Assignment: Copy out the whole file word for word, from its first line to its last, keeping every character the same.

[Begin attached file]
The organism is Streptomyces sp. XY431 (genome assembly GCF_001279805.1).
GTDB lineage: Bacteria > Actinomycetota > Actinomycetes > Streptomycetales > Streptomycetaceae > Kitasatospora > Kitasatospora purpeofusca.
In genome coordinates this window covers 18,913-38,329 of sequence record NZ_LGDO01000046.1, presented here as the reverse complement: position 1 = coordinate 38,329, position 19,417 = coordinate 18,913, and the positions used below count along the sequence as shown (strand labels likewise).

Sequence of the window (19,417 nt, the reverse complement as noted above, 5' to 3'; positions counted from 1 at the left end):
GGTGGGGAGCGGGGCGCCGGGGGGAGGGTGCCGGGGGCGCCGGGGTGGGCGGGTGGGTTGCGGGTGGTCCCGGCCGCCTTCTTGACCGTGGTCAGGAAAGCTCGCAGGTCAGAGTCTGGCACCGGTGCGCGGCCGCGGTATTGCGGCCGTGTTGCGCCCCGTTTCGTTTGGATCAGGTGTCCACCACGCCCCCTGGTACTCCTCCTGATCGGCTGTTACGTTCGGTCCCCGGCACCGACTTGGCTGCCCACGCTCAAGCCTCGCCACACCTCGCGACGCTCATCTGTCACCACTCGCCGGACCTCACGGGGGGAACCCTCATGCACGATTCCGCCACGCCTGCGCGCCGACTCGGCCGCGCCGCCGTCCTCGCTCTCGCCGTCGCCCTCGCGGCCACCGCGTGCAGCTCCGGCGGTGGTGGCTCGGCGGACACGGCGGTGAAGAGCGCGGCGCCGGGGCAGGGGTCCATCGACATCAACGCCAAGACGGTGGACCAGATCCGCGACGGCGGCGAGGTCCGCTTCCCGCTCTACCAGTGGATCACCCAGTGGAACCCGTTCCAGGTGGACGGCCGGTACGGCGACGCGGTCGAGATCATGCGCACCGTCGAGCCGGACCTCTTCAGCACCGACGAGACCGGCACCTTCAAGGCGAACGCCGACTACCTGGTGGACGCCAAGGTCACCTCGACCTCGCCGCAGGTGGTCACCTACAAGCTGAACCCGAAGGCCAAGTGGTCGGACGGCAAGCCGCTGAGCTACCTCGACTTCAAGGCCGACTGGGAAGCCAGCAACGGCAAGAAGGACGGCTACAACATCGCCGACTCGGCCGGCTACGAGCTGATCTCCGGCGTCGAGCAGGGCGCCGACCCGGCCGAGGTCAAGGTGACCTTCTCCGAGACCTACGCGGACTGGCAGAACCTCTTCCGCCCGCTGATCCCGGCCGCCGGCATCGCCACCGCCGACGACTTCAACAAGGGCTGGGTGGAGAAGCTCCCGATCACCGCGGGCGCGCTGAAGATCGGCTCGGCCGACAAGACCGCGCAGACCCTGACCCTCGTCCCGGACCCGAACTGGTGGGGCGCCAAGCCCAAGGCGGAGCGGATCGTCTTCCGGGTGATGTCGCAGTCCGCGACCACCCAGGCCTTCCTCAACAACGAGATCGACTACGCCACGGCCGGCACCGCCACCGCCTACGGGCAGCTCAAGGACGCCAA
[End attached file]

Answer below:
The organism is Streptomyces sp. XY431 (genome assembly GCF_001279805.1).
GTDB lineage: Bacteria > Actinomycetota > Actinomycetes > Streptomycetales > Streptomycetaceae > Kitasatospora > Kitasatospora purpeofusca.
In genome coordinates this window covers 18,913-38,329 of sequence record NZ_LGDO01000046.1, presented here as the reverse complement: position 1 = coordinate 38,329, position 19,417 = coordinate 18,913, and the positions used below count along the sequence as shown (strand labels likewise).

Sequence of the window (19,417 nt, the reverse complement as noted above, 5' to 3'; positions counted from 1 at the left end):
GGTGGGGAGCGGGGCGCCGGGGGGAGGGTGCCGGGGGCGCCGGGGTGGGCGGGTGGGTTGCGGGTGGTCCCGGCCGCCTTCTTGACCGTGGTCAGGAAAGCTCGCAGGTCAGAGTCTGGCACCGGTGCGCGGCCGCGGTATTGCGGCCGTGTTGCGCCCCGTTTCGTTTGGATCAGGTGTCCACCACGCCCCCTGGTACTCCTCCTGATCGGCTGTTACGTTCGGTCCCCGGCACCGACTTGGCTGCCCACGCTCAAGCCTCGCCACACCTCGCGACGCTCATCTGTCACCACTCGCCGGACCTCACGGGGGGAACCCTCATGCACGATTCCGCCACGCCTGCGCGCCGACTCGGCCGCGCCGCCGTCCTCGCTCTCGCCGTCGCCCTCGCGGCCACCGCGTGCAGCTCCGGCGGTGGTGGCTCGGCGGACACGGCGGTGAAGAGCGCGGCGCCGGGGCAGGGGTCCATCGACATCAACGCCAAGACGGTGGACCAGATCCGCGACGGCGGCGAGGTCCGCTTCCCGCTCTACCAGTGGATCACCCAGTGGAACCCGTTCCAGGTGGACGGCCGGTACGGCGACGCGGTCGAGATCATGCGCACCGTCGAGCCGGACCTCTTCAGCACCGACGAGACCGGCACCTTCAAGGCGAACGCCGACTACCTGGTGGACGCCAAGGTCACCTCGACCTCGCCGCAGGTGGTCACCTACAAGCTGAACCCGAAGGCCAAGTGGTCGGACGGCAAGCCGCTGAGCTACCTCGACTTCAAGGCCGACTGGGAAGCCAGCAACGGCAAGAAGGACGGCTACAACATCGCCGACTCGGCCGGCTACGAGCTGATCTCCGGCGTCGAGCAGGGCGCCGACCCGGCCGAGGTCAAGGTGACCTTCTCCGAGACCTACGCGGACTGGCAGAACCTCTTCCGCCCGCTGATCCCGGCCGCCGGCATCGCCACCGCCGACGACTTCAACAAGGGCTGGGTGGAGAAGCTCCCGATCACCGCGGGCGCGCTGAAGATCGGCTCGGCCGACAAGACCGCGCAGACCCTGACCCTCGTCCCGGACCCGAACTGGTGGGGCGCCAAGCCCAAGGCGGAGCGGATCGTCTTCCGGGTGATGTCGCAGTCCGCGACCACCCAGGCCTTCCTCAACAACGAGATCGACTACGCCACGGCCGGCACCGCCACCGCCTACGGGCAGCTCAAGGACGCCAA